DR. WALLACE: My boyfriend and I planned to get married in 2020 but the pandemic put a crimp on our plans to hold a big, social wedding with hundreds of guests. Back then we were looking forward to renting a fancy wedding hall and spending a lot of money to celebrate our love.
Since we were stuck at home for over a year, we kind of got used to living together and we were not as anxious about having a big wedding right away, but we still planned to do it.
Now, over two years later we face a different world. The economy is no longer as good as it was, and we are watching our money much, much closer than we did back in 2020. These days inflation is crazy and it’s definitely impacting our thought process. We also don’t know how much job security we each can count on in the industries we work in. Right now, we’re both still employed, but we have each heard rumors of possible layoffs at each of our jobs.
So now my fiance thinks we would be better off just getting married with only the two of us there. He thinks we could just get our marriage license and find a local justice of the peace to marry us, or, since we don’t live too far from Nevada, he also offered to drive us over to Las Vegas to get married in one of those famous little chapels there. He said if it was good enough for Elvis, it should be good enough for us!
I do agree we don’t now need an extravagant wedding, but I’m not sure we should slide all the way down to a quiet justice of the peace ceremony either.
What do you think? Does it really matter what type of wedding we have? Will a small wedding increase or decrease our odds of being happy and sticking together for the long run? — Bride to Be, via email
BRIDE TO BE: I suggest that you each speak to your respective families before you make a final decision. Taking off on your own to get married is often called “eloping,” and it makes sense for some couples. For others it does not make as much sense.
In my opinion the key is your collective harmony within the relationship, not what type of wedding you have. I feel you have just as good a chance at staying together in either scenario. But since you are hesitant, I feel that the harmony between the two of you would best be served by thinking through this issue carefully. Hopefully you’ll both only ever be married this one time, so you’ll both want it to be a happy and memorable occasion.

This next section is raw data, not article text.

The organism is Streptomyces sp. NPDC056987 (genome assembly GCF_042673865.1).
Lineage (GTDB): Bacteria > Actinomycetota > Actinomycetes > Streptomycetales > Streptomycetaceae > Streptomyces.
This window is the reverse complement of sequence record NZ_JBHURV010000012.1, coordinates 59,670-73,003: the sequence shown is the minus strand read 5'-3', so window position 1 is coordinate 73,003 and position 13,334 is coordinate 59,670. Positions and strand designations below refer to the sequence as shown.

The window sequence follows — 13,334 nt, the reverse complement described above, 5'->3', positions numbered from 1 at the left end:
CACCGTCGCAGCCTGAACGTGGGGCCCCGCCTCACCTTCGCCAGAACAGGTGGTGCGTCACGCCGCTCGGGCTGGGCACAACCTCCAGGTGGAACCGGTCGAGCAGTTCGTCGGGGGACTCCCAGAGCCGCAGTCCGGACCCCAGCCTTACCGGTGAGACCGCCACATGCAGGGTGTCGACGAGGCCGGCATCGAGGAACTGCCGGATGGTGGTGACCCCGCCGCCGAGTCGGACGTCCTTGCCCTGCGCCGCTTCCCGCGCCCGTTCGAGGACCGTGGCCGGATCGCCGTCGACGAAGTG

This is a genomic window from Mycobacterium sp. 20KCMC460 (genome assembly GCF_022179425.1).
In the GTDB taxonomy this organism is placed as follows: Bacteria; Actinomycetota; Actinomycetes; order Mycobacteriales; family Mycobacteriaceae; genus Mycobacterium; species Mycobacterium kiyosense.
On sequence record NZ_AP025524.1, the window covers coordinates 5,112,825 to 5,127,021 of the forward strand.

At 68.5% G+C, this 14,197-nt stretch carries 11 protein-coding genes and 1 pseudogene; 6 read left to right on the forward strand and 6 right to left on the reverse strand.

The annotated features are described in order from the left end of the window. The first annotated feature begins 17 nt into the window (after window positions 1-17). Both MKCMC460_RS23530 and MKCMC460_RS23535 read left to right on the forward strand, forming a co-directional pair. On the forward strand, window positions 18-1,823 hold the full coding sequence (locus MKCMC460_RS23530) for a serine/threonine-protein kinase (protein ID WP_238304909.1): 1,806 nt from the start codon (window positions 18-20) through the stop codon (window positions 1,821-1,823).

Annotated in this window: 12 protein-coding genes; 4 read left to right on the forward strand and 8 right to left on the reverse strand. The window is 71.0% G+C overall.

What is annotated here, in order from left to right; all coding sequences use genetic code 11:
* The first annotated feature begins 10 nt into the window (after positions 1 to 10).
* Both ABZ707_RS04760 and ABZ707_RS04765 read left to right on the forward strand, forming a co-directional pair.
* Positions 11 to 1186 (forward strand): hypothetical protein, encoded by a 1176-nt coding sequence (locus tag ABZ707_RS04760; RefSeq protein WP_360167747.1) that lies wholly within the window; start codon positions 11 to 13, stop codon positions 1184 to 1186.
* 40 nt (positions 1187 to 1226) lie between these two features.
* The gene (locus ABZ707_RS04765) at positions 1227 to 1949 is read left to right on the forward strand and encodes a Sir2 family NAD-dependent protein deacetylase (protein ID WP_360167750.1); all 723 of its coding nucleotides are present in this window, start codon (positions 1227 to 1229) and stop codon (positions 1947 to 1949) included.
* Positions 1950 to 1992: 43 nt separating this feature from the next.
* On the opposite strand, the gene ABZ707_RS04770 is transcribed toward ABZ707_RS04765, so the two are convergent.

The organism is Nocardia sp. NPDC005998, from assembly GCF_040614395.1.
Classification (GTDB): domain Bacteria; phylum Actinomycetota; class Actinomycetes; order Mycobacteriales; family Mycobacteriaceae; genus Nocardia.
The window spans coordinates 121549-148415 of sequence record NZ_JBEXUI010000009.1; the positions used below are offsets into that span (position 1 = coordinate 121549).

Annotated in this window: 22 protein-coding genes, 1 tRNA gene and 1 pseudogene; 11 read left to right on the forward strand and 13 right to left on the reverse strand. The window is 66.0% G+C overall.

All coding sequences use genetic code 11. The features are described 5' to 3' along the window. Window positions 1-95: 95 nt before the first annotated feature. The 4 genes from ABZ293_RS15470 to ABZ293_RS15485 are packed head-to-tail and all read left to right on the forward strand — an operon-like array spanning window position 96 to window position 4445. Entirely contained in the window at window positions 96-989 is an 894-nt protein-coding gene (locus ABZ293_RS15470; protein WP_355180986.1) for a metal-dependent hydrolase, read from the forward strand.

Your family members or his might have some good suggestions the two of you can consider and potentially implement. Take all ideas under suggestion, but in the end, make your own decision together.
I’M TROUBLED BY WHAT I HEARD
DR. WALLACE: I’m a girl who has a lot of friends at my high school, but only about three of them are what I would call close friends. All four of us are friends with one another too, so we often talk in a group at school when we have downtime.
Well, recently one girl in our group was talking about how her brother was taking some pills his friend was buying on the “dark web” so that they could stay up later to study longer before big tests and before term papers are due.
All the girls in my group said that was not too smart, but when one girl suggested to the girl telling the story that she should inform her parents what her brother is doing, she said, “I’m not getting in the middle of that.”
Then over the next weekend I saw my father watching the news when I got home from a date one night and he called me over to him and had me sit down. He then told me about a story on the news about some teens that took some pills that they didn’t know the source of, and both died due to fentanyl poisoning. He said these were good kids, not drug addicts. My dad right then made me promise to him that I would never, ever consume a pill of any kind, under any circumstance, that came from a friend of acquaintance of mine. He said only prescribed medication from a legitimate pharmacy is safe. I did make the promise to my dad, but now this has me thinking about my friend’s brother. Should I say anything? If I should, how can I do it without causing a huge problem amongst my group of friends? — Worried for This Brother, via email
WORRIED FOR THIS BROTHER: Since it has come to your attention, I do feel you should act upon it. However, although it may very well be true, you can’t be sure that it is. You only heard the story, and you have no direct proof. And I trust that although you wish to protect and help your good friend’s brother, you also don’t want to unnecessarily toss out an unconfirmed rumor about him either.
I therefore suggest that you write an anonymous note and explain exactly what you heard, but don’t go into details about who said this to you or who heard this in the first place. Simply put in your note that the way it was explained made you feel it could potentially be true and that although you don’t know for sure, your conscience has been bothering you, so this is why you are sending the note. You can print the note out from a computer printer so that your handwriting is not present.
This will at least give this boy’s parents notification of what might be possibly true, and it should at least spur a conversation between these parents and their son. Even if this rumor was untrue, the boy will likely only get a discussion like the one your own father had with you. And if what you heard was in fact true, your actions might be crucial toward protecting this boy and his friend’s safety.
Dr. Robert Wallace welcomes questions from readers. Although he is unable to reply to all of them individually, he will answer as many as possible in this column. Email him at [email protected] To find out more about Dr. Robert Wallace and read features by other Creators Syndicate writers and cartoonists, visit the Creators Syndicate website at www.creators.com.